Again I saw that under the sun the race is not to the swift, nor the battle to the strong, nor bread to the wise, nor riches to the intelligent, nor favour to those with knowledge, but time and chance happen to them all.
Friends, our beloved music industry is not some sort of special immune thing. It is as susceptible to disaster as any realm of life, probably more so than most. For most of human history, life has been lived hand-to-mouth, one disaster away from ruin. Perhaps, for us, this is our first taste of a proper ‘famine’ experience? Perhaps we’ve just been very lucky that it hasn’t happened before? So lucky that it’s led us to believe that music industries will last forever...?
Friends, don’t mishear me. I’m not suggesting that what’s happening is at all good. It’s not. It’s deeply disappointing. I don’t think we should like it, but I also don’t think we should be surprised. Scripture teaches us (with certainty) to expect difficult seasons in life, sometimes difficult seasons that encompass all of society. In many ways, what’s happening now is the same old story with different particulars; a story that has always been true irrespective of politics, economics, etc. Of course, we are absolutely free to try and help those situations: You can campaign for support and do anything you can to help the music industry survive, as is your right. Seek the good of the kingdom in which you live. But do so from a place that has made peace with the world as it actually is. I don’t think this need be a discouragement, but hopefully a reminder of perspective. Whereas many of our peers will see what they’ve been living for disappear, we don’t need to do that. What we’re living for still remains.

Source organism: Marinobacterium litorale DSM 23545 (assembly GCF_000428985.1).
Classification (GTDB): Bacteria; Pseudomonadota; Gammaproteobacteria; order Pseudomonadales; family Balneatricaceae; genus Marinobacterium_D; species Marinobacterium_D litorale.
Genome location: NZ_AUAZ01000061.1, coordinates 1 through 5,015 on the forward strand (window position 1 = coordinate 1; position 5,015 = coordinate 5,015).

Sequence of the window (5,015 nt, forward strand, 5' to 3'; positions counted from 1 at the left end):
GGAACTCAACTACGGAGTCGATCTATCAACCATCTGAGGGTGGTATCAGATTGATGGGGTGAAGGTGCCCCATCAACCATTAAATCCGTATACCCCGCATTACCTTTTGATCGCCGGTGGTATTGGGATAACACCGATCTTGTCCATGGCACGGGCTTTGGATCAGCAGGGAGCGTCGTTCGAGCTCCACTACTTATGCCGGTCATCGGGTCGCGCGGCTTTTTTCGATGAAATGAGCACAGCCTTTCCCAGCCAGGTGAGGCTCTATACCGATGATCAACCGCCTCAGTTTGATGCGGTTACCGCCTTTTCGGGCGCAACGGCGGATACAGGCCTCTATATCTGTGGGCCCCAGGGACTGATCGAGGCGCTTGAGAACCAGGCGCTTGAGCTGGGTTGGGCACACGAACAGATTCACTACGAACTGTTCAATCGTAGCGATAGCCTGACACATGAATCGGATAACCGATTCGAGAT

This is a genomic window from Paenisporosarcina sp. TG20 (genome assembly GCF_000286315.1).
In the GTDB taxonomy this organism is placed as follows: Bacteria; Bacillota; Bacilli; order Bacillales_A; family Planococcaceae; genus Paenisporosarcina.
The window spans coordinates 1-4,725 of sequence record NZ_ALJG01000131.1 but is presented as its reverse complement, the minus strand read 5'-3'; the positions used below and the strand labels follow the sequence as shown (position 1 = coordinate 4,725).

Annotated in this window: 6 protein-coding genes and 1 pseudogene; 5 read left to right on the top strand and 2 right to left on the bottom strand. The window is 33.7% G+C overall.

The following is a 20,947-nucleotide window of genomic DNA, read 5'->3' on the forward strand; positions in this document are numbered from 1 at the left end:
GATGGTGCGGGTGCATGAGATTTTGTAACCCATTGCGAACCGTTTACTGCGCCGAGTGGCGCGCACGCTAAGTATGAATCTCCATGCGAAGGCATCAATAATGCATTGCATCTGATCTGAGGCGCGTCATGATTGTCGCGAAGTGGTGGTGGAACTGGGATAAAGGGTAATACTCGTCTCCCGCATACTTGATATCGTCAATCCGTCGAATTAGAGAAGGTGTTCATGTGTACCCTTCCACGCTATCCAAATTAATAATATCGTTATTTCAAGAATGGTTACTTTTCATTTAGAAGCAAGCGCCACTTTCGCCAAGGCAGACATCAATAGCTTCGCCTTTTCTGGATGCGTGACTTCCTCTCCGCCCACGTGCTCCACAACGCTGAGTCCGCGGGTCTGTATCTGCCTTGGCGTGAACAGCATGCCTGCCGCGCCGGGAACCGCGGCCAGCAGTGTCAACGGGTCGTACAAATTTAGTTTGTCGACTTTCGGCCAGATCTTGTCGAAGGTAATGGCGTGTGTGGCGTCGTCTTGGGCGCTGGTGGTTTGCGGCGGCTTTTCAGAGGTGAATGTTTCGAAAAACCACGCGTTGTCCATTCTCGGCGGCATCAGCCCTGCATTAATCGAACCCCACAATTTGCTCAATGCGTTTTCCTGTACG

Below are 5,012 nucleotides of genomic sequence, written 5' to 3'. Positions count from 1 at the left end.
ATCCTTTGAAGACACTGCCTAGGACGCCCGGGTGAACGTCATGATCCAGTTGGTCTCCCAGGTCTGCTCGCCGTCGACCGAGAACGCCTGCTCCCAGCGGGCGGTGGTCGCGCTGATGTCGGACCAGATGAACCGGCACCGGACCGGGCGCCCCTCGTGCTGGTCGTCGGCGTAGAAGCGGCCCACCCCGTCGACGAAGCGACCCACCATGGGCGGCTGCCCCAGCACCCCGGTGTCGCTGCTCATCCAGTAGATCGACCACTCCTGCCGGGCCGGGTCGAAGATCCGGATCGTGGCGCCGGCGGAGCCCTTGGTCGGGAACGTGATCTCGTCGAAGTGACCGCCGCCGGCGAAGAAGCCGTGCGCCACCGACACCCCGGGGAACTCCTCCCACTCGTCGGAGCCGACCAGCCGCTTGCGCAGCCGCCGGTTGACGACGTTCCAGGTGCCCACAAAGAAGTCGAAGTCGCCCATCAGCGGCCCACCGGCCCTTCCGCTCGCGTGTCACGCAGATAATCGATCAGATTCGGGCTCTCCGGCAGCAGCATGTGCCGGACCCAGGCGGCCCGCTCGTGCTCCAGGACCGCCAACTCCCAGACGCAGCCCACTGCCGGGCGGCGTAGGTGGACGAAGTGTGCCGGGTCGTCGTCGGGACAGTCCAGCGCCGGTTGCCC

Remember it is still the LORD’s world. Remember He cares deeply for your good in a way that transcends whether you get to become a professional musician or not. Romans 8:28 can be a cliché but it’s true. If you’re endeavouring to be good soil, then whatever happens to you in this temporary place will certainly be for your ultimate good as He knows you need it.